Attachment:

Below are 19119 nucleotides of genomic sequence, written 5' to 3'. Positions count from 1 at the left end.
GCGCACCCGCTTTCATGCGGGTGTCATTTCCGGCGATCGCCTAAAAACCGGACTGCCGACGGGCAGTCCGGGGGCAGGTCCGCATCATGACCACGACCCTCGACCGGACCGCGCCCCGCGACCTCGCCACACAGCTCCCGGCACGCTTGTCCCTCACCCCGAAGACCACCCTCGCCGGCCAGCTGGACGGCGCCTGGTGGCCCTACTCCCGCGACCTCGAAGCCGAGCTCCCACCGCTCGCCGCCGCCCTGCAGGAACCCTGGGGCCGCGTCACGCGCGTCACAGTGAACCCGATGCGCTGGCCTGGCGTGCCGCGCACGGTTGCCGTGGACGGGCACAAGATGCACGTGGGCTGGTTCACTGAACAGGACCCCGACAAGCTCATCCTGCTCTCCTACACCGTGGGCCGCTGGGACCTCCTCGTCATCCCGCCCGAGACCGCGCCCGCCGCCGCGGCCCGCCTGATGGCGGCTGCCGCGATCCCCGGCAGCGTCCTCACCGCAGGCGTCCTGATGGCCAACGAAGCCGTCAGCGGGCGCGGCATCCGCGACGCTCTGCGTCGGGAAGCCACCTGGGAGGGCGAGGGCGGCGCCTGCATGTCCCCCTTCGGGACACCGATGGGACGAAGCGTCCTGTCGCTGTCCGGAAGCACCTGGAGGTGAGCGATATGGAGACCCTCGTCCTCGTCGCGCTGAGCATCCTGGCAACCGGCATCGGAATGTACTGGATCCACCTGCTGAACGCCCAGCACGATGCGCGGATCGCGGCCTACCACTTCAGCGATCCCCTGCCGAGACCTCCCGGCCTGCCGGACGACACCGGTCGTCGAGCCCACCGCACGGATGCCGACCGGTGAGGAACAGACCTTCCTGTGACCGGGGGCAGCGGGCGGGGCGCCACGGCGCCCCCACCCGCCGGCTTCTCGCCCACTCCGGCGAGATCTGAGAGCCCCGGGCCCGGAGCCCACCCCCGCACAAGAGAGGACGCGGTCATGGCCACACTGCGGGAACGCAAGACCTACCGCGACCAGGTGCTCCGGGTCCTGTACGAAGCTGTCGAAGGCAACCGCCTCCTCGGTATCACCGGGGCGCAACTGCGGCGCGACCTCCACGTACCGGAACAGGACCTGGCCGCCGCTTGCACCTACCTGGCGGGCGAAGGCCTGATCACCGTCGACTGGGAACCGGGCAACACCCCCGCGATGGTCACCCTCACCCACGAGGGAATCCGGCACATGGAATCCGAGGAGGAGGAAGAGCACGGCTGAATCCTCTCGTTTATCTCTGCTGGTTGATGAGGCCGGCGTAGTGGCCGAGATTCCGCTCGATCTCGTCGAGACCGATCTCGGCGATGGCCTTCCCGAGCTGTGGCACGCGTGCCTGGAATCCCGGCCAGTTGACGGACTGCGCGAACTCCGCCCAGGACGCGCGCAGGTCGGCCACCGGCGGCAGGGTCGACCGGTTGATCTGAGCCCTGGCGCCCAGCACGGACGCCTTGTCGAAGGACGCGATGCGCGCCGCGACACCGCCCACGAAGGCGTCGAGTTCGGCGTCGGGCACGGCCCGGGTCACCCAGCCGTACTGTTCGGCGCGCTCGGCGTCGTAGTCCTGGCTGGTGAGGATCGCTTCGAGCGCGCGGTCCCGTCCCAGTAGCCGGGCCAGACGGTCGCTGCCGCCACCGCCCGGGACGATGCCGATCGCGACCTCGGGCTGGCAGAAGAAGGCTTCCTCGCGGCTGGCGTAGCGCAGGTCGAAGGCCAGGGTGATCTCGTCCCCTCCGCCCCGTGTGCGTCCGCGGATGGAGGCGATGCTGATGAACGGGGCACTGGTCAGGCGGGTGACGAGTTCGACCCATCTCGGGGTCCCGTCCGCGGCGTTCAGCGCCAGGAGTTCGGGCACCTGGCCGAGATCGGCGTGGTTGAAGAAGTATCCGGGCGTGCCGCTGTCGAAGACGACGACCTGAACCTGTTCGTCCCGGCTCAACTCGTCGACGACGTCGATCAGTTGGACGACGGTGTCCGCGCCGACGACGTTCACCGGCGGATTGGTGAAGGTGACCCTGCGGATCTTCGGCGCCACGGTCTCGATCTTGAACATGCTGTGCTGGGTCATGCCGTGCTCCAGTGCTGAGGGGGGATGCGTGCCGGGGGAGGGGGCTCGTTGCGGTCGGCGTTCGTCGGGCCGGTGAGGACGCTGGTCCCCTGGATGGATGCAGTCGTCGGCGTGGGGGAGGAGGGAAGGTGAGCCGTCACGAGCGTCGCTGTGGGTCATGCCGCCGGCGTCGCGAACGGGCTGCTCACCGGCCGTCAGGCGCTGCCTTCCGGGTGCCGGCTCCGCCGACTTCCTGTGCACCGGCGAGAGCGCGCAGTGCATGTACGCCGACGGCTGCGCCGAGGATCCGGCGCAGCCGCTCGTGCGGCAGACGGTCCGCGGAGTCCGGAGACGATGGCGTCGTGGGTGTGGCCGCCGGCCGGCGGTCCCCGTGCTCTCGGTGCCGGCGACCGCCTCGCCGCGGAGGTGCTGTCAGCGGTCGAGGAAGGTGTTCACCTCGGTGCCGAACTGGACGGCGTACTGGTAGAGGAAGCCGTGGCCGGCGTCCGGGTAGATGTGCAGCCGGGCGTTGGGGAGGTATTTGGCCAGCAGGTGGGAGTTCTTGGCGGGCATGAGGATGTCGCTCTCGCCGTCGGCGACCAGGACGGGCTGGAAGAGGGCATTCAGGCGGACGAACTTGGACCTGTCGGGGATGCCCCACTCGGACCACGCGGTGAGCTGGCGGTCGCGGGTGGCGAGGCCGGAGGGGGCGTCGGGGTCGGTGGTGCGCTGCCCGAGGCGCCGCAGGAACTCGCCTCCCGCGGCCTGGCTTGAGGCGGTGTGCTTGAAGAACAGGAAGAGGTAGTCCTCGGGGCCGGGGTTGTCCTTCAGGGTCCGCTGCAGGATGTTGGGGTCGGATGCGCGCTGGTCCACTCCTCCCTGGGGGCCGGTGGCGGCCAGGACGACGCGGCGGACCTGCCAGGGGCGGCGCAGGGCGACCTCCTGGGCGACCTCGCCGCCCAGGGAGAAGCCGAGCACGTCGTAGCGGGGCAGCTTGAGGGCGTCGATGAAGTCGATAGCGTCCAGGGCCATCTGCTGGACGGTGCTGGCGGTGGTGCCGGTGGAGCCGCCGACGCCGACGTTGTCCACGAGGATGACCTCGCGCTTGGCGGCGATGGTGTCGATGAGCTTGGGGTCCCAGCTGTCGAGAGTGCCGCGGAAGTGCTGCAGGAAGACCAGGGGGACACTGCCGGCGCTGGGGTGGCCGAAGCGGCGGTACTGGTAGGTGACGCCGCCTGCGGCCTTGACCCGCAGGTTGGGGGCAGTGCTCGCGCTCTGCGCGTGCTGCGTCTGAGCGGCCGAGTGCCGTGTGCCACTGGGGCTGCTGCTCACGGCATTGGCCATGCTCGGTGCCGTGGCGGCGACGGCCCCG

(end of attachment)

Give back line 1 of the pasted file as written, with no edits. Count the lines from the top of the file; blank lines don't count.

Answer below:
Below are 19119 nucleotides of genomic sequence, written 5' to 3'. Positions count from 1 at the left end.